"She has been guilty--she repents," said Fleur-de-Marie, with an accent of commiseration and inexpressible sadness; "it is right to nourish pity for her. The more sincere her remorse, the more painful must it be, my dear countess."
"I hear my lord, I believe," said the maid of honor, suddenly, without remarking the deep and increasing emotion of Fleur-de-Marie.
In fact, Rudolph was entering a saloon which opened into the oratory, holding in his hand an enormous bunch of roses. At the sight of the prince the countess discreetly retired. Hardly had she disappeared, when Fleur-de-Marie threw herself upon her father's neck, resting her forehead upon his shoulder, and remained thus some seconds without speaking.
"Good-morning, good-morning, my dear child," said Rudolph, pressing his daughter to his breast with feeling, without yet observing her sadness. "See this mass of roses; what a fine harvest I gathered for you this morning; it was this that prevented me from coming sooner; I hope that I have never brought you a more magnificent bouquet. Take it."
And the prince, still holding his bouquet in his hand, moved backward gently, to disengage his daughter from his arms and look at her; but seeing her burst into tears, he threw the bouquet upon the table, took Fleur-de-Marie's hands in his, and exclaimed, "You weep! Oh, what is the matter?"
"Nothing, nothing, my dear father," said Fleur-de-Marie, drying her tears and endeavoring to smile upon Rudolph.
"Tell me, I beg you, what is the matter? What can have made you sad?"
"I assure you, father, it is nothing to distress you. The countess has just solicited my interest for a poor woman, so interesting, so unhappy, that in spite of myself I am moved by her recital."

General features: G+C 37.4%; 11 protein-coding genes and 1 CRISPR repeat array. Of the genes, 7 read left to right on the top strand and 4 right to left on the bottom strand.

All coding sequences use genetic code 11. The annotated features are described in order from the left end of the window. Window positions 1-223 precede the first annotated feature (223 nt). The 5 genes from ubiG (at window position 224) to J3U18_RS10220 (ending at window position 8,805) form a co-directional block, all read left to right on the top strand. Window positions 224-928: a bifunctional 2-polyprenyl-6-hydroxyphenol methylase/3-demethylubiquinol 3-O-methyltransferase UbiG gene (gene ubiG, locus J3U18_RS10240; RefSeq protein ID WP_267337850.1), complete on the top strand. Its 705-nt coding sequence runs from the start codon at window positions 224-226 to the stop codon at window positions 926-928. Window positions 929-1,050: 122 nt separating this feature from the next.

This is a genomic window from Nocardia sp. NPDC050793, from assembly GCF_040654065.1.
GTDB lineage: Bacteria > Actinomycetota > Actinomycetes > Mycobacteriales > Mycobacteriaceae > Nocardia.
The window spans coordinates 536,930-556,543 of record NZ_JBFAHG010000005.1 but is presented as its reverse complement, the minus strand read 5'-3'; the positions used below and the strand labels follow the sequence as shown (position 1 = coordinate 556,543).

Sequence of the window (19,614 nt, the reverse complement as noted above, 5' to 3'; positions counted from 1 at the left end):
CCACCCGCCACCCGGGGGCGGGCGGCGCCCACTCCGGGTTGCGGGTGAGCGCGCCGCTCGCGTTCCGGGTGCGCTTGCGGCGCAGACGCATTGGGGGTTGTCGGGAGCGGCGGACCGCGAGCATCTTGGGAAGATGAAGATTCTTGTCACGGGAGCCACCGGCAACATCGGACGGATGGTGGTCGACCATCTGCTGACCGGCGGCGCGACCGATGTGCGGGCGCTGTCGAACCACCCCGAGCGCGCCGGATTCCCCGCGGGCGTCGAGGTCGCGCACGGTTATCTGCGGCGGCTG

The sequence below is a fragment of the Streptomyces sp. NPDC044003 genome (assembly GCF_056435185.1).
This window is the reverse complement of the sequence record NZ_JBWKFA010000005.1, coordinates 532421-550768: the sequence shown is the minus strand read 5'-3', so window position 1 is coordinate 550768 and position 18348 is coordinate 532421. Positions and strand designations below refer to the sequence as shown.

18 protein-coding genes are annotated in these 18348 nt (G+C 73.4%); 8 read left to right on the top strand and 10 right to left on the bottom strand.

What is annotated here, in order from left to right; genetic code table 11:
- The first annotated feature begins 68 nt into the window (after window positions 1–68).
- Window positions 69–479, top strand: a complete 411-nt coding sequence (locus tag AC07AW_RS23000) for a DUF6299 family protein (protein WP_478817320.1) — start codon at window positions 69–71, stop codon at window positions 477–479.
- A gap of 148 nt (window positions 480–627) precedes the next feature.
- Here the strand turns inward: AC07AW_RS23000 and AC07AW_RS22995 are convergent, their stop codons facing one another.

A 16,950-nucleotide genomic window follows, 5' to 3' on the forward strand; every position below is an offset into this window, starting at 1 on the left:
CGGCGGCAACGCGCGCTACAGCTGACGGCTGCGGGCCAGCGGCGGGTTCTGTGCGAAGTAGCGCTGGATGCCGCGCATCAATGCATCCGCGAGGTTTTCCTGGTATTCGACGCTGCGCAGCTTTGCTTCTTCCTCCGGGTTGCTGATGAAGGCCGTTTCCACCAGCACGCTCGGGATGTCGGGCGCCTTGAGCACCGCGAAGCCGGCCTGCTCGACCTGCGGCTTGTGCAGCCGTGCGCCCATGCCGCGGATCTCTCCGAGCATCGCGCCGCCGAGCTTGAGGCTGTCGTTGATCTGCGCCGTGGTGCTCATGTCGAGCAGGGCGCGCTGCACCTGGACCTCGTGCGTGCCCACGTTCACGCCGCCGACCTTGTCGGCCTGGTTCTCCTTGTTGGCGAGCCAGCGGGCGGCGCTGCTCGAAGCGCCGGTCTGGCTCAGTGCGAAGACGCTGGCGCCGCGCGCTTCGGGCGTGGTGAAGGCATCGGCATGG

"Truly? Is it only this?"
"It is only this," answered Fleur-de-Marie, taking from a table the flowers that Rudolph had thrown there; "but how you spoil me!" added she, "what a magnificent bouquet, and when I think that each day you bring me such, gathered by yourself."
"My child," said Rudolph, gazing upon his daughter with anxiety, "you conceal something from me; your smile is sad--constrained. Tell me, I beg you, what distresses you: do not occupy yourself with this bouquet."
"Ah, you know this bouquet is my joy every morning; and then I love roses so much--I have always loved them so much. You remember," added she, with an affecting smile, "you remember my poor little rose-bush. I have always kept its remains."
At this painful allusion to the past, Rudolph exclaimed, "Unhappy child! Are my suspicions founded? In the midst of the splendor that surrounds you, would you yet sometimes think of that horrible time? Alas, I had thought to have made you forget it by tenderness."
"Pardon, pardon, father! these words escaped me. I make you sad."
"I am myself sad, poor angel," said Rudolph sorrowfully, "because these returns to the past must be fearful to you--because they would poison your life if you were weak enough to abandon yourself to them."
"Father, this was by chance. Since our arrival here, this is the first time--"
"This is the first time you have spoken of it--yes; but, perhaps, this is not the first time that these thoughts have troubled you. I have perceived your moments of melancholy, and sometimes I have accused the past as causing your sadness. But, as I was uncertain, I dared not even attempt to combat the sad influence of these remembrances--to show you the uselessness, the injustice of them--for if your grief had arisen from another cause, if the past had been to you what it ought to be, a vain, bad dream, I should risk awakening in you painful ideas that I should wish to destroy."